About the Author
Mike Kanin is the Publisher of the Austin Monitor. As such, he doesn't report on much--aside from the workings of the Monitor--any more. In his previous life as a freelance journalist, Kanin has written for the Washington City Paper, the Washington Post's Express, the Boston Herald, Boston's Weekly Dig, the Austin Chronicle, and the Texas Observer.
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Plan to change social services contract process gets Council approval
The Austin City Council has acted to change the process by which it awards social services contracts to various outside agencies. With the measure, Council members hope to bring more competition to the process, which Mayor Lee Leffingwell compared to a plane on autopilot.
The vote came over the late objections of a slew of Austin Interfaith leaders, who argued that the new system could hurt the Capital IDEA job training program. They weren’t able to sway the Council, however, and the tally came back unanimous.
In addition, the Council acted to leave the minimum contract threshold at $20,000. City staff had proposed raising that figure to $50,000 but that met with objections from the Blackland Community Development Corporation.
Austin Interfaith’s comments were largely focused around the concept that job training projects with long-term horizons, such as Capital IDEA, would be bidding against shorter turn-around initiatives for the same pool of money. Eric Holloway, who works with Austin Interfaith and St. David’s Episcopal Church, told the body that his organization was “not afraid” of the prospect of Capital IDEA having to compete for funds.
“(But) we’re nervous at the idea of competing against short-term programs,” he added. “(W)e don’t want these two kinds of things to have to compete for money because we believe that they are both necessary.”
After the hearing, he further explained his objections to In Fact Daily. “What we’re concerned about is not only are short-term projects and long-term projects both needed…(but) if you’re using metrics for short-term projects and judging a long-term project by that, that program might suffer,” he said.
“They’re both doing very different things,” he added. “When you’re giving short-term assistance to get someone through a tough period, that’s one job; when you’re actually taking someone and training them to be in a whole different profession, a whole different class of income, that is a very different kind of task.”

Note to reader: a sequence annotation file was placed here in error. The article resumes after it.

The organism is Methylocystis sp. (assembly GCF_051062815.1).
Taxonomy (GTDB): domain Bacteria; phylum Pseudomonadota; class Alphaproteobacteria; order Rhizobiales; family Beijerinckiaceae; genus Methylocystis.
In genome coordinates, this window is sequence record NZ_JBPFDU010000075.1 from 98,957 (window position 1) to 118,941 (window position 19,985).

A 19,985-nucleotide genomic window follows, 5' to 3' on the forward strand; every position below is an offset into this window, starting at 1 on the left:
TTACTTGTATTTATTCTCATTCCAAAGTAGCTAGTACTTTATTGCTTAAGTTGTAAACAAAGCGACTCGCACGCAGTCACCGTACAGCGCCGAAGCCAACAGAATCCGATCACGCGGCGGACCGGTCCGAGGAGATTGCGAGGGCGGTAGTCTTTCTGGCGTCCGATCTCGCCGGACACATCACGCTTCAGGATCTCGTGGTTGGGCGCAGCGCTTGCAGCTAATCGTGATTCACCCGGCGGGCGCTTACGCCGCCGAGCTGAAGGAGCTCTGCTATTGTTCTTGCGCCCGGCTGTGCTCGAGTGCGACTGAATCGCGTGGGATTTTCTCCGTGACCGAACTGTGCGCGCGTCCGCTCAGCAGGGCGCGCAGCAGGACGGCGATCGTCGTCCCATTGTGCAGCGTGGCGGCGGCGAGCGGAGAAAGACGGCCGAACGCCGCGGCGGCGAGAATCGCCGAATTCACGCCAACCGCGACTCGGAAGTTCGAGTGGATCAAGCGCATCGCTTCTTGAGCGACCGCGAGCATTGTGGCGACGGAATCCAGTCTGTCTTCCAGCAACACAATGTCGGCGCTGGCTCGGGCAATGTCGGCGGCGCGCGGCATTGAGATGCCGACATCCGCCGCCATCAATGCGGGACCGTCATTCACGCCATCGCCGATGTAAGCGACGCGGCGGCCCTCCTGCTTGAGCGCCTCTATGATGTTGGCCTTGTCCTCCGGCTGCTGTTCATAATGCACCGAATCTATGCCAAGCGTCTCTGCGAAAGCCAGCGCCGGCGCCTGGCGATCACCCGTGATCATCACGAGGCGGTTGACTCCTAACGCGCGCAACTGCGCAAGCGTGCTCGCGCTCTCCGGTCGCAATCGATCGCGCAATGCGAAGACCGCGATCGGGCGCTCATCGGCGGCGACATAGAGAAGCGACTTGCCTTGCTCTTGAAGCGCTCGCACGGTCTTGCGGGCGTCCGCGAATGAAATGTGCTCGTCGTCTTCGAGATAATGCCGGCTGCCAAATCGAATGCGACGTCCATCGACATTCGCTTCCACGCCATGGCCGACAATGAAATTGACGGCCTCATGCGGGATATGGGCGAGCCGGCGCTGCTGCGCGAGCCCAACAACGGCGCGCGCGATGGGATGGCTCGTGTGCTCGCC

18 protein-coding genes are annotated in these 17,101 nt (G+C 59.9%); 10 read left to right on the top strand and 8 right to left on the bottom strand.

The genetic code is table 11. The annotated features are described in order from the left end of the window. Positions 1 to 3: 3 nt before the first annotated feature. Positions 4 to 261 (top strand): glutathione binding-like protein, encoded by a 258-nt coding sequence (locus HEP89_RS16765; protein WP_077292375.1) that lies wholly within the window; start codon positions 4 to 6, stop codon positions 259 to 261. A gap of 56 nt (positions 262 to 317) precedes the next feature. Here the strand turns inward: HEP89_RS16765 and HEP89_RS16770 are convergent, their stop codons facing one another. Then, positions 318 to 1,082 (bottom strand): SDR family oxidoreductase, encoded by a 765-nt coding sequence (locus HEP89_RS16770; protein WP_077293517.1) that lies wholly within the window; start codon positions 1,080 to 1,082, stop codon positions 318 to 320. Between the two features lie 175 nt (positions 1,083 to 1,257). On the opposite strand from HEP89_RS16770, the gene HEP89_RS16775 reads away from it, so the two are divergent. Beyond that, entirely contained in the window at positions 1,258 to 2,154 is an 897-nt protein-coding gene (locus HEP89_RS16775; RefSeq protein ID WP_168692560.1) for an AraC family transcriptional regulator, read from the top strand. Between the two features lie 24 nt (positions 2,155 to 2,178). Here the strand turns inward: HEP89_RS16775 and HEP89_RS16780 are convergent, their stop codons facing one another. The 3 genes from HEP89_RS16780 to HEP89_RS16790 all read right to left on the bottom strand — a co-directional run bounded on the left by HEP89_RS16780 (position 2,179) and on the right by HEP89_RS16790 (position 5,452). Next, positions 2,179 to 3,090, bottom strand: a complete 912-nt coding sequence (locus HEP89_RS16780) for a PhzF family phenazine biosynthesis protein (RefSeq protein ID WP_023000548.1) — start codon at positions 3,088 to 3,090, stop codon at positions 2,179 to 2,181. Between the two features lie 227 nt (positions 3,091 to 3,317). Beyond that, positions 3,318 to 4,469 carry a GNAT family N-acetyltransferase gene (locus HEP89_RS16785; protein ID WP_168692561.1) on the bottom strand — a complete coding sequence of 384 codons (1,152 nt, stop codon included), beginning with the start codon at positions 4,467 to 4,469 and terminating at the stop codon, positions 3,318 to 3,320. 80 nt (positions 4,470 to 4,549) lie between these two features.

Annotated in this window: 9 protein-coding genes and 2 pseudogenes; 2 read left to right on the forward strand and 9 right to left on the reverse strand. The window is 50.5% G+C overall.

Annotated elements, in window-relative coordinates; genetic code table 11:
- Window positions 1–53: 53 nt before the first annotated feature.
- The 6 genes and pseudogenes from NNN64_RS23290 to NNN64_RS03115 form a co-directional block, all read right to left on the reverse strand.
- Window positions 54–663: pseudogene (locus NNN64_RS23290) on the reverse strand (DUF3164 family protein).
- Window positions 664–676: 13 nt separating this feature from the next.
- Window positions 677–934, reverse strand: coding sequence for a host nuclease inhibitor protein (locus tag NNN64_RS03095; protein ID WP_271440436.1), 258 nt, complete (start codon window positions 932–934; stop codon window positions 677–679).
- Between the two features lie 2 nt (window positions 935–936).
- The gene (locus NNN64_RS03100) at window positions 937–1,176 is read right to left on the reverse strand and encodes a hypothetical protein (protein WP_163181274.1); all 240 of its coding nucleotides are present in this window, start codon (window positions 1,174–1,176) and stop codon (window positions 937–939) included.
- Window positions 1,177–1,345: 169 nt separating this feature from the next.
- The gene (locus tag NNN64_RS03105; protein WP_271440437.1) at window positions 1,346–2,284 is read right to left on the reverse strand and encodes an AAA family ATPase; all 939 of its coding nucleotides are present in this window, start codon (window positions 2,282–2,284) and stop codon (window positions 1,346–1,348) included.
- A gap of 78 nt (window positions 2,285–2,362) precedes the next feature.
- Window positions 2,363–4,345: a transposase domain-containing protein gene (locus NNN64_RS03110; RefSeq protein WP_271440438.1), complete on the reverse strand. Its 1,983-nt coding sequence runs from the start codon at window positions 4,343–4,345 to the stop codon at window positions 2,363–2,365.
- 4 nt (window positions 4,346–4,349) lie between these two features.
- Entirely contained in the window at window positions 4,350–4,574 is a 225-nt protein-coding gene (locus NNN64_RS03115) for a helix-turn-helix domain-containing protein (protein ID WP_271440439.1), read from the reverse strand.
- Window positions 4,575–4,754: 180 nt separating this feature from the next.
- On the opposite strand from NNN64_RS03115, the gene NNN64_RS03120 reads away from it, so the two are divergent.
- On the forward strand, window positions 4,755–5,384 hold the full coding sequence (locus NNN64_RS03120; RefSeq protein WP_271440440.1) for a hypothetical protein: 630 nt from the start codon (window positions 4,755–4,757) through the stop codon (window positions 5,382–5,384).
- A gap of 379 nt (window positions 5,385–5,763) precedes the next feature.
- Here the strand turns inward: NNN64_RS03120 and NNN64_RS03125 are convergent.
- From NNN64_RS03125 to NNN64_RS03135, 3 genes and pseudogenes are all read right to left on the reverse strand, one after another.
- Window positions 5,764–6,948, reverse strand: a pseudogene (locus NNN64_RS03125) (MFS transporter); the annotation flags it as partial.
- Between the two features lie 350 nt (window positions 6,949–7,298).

When it came time to answer the group’s concerns, Mayor Pro Tem Mike Martinez put it this way: “I think that some of the fears that I’ve heard, I believe, are unfounded and I hope that bears to be true,” he said. “I think that (with) the services you provide, and in the wrap-around manner that you provide them, you will be, probably, one of the top proposals that will come in.”
For Council Member Randi Shade, the now-approved changes represent a substantial positive change. “Bottom line is that, after more than a decade of status quo funding for our Health and Human Services contracts, this is an opportunity for us to open up the process to allow all of our current contractors to write proposals that match what they might be interested in doing today, (to) what our city’s priorities are,” she said. Shade is chair of the City Council committee that recommended the changes.
The new process will feature a flexible evaluation system designed to both give city staff and council a better grasp about who’s doing what for Austin’s needy and provide for a better set of decision-making tools (see In Fact Daily Sept. 28).
Added flexibility will come in the form of a legal exception that gives Texas municipalities some leeway in making decisions that effect a community’s health and safety. “While we may be creating (a) process where it specifically lines out how you competed and where you ended up in the pecking order, under health and services we as a Council retain the ability and the right to adjust the overall…outcome,” Martinez said.
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